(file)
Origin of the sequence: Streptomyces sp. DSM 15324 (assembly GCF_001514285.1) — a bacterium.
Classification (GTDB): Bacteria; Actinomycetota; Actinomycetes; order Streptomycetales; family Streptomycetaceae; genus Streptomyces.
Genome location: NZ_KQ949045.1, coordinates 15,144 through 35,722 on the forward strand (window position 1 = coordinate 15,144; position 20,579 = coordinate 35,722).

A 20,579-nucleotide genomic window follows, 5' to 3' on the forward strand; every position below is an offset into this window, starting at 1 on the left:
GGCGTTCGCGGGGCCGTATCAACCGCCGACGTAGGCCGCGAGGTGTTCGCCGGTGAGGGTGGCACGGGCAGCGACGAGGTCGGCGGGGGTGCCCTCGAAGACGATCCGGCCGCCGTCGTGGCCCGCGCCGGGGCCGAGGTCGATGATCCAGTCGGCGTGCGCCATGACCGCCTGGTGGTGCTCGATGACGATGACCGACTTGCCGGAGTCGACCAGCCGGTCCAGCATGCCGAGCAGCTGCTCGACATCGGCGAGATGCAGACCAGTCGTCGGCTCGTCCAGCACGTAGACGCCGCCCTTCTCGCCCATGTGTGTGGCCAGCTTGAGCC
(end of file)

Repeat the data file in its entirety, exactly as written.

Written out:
Origin of the sequence: Streptomyces sp. DSM 15324 (assembly GCF_001514285.1) — a bacterium.
Classification (GTDB): Bacteria; Actinomycetota; Actinomycetes; order Streptomycetales; family Streptomycetaceae; genus Streptomyces.
Genome location: NZ_KQ949045.1, coordinates 15,144 through 35,722 on the forward strand (window position 1 = coordinate 15,144; position 20,579 = coordinate 35,722).

A 20,579-nucleotide genomic window follows, 5' to 3' on the forward strand; every position below is an offset into this window, starting at 1 on the left:
GGCGTTCGCGGGGCCGTATCAACCGCCGACGTAGGCCGCGAGGTGTTCGCCGGTGAGGGTGGCACGGGCAGCGACGAGGTCGGCGGGGGTGCCCTCGAAGACGATCCGGCCGCCGTCGTGGCCCGCGCCGGGGCCGAGGTCGATGATCCAGTCGGCGTGCGCCATGACCGCCTGGTGGTGCTCGATGACGATGACCGACTTGCCGGAGTCGACCAGCCGGTCCAGCATGCCGAGCAGCTGCTCGACATCGGCGAGATGCAGACCAGTCGTCGGCTCGTCCAGCACGTAGACGCCGCCCTTCTCGCCCATGTGTGTGGCCAGCTTGAGCC